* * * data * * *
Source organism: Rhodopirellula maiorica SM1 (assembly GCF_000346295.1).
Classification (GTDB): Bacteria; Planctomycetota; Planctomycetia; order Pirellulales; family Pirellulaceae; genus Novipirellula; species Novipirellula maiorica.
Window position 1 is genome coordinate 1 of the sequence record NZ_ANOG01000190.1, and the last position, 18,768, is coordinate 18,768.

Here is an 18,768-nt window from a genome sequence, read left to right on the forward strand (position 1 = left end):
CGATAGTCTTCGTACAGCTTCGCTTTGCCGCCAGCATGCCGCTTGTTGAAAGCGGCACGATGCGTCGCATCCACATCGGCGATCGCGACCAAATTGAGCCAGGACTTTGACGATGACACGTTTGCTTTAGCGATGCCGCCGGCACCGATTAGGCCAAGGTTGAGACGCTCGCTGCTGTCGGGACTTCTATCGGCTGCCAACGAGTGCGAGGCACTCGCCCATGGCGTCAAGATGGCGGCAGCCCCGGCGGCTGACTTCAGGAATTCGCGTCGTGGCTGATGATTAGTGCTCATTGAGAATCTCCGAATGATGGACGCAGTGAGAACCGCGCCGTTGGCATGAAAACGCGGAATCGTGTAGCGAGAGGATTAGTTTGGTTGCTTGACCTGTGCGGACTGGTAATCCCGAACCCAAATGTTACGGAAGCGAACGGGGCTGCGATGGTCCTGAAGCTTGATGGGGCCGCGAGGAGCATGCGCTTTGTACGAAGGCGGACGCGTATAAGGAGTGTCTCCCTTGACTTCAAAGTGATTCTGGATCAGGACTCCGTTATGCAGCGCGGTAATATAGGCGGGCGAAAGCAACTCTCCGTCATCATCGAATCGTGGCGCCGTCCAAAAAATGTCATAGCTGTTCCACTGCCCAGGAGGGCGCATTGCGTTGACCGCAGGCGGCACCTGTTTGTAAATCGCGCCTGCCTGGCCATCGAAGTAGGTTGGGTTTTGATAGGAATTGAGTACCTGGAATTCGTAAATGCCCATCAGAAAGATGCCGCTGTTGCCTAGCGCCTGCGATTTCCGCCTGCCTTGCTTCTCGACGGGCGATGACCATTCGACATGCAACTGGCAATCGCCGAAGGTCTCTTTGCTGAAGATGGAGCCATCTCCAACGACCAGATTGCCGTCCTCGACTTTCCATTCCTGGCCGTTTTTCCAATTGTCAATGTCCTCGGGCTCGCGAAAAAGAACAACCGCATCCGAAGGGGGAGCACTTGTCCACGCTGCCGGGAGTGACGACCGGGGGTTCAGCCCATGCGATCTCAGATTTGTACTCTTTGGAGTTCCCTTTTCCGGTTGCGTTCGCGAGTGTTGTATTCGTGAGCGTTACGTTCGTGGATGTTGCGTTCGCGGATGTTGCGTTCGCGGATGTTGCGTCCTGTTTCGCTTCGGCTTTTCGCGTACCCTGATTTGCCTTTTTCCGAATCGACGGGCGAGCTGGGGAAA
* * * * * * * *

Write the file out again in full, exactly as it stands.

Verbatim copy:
Source organism: Rhodopirellula maiorica SM1 (assembly GCF_000346295.1).
Classification (GTDB): Bacteria; Planctomycetota; Planctomycetia; order Pirellulales; family Pirellulaceae; genus Novipirellula; species Novipirellula maiorica.
Window position 1 is genome coordinate 1 of the sequence record NZ_ANOG01000190.1, and the last position, 18,768, is coordinate 18,768.

Here is an 18,768-nt window from a genome sequence, read left to right on the forward strand (position 1 = left end):
CGATAGTCTTCGTACAGCTTCGCTTTGCCGCCAGCATGCCGCTTGTTGAAAGCGGCACGATGCGTCGCATCCACATCGGCGATCGCGACCAAATTGAGCCAGGACTTTGACGATGACACGTTTGCTTTAGCGATGCCGCCGGCACCGATTAGGCCAAGGTTGAGACGCTCGCTGCTGTCGGGACTTCTATCGGCTGCCAACGAGTGCGAGGCACTCGCCCATGGCGTCAAGATGGCGGCAGCCCCGGCGGCTGACTTCAGGAATTCGCGTCGTGGCTGATGATTAGTGCTCATTGAGAATCTCCGAATGATGGACGCAGTGAGAACCGCGCCGTTGGCATGAAAACGCGGAATCGTGTAGCGAGAGGATTAGTTTGGTTGCTTGACCTGTGCGGACTGGTAATCCCGAACCCAAATGTTACGGAAGCGAACGGGGCTGCGATGGTCCTGAAGCTTGATGGGGCCGCGAGGAGCATGCGCTTTGTACGAAGGCGGACGCGTATAAGGAGTGTCTCCCTTGACTTCAAAGTGATTCTGGATCAGGACTCCGTTATGCAGCGCGGTAATATAGGCGGGCGAAAGCAACTCTCCGTCATCATCGAATCGTGGCGCCGTCCAAAAAATGTCATAGCTGTTCCACTGCCCAGGAGGGCGCATTGCGTTGACCGCAGGCGGCACCTGTTTGTAAATCGCGCCTGCCTGGCCATCGAAGTAGGTTGGGTTTTGATAGGAATTGAGTACCTGGAATTCGTAAATGCCCATCAGAAAGATGCCGCTGTTGCCTAGCGCCTGCGATTTCCGCCTGCCTTGCTTCTCGACGGGCGATGACCATTCGACATGCAACTGGCAATCGCCGAAGGTCTCTTTGCTGAAGATGGAGCCATCTCCAACGACCAGATTGCCGTCCTCGACTTTCCATTCCTGGCCGTTTTTCCAATTGTCAATGTCCTCGGGCTCGCGAAAAAGAACAACCGCATCCGAAGGGGGAGCACTTGTCCACGCTGCCGGGAGTGACGACCGGGGGTTCAGCCCATGCGATCTCAGATTTGTACTCTTTGGAGTTCCCTTTTCCGGTTGCGTTCGCGAGTGTTGTATTCGTGAGCGTTACGTTCGTGGATGTTGCGTTCGCGGATGTTGCGTTCGCGGATGTTGCGTCCTGTTTCGCTTCGGCTTTTCGCGTACCCTGATTTGCCTTTTTCCGAATCGACGGGCGAGCTGGGGAAA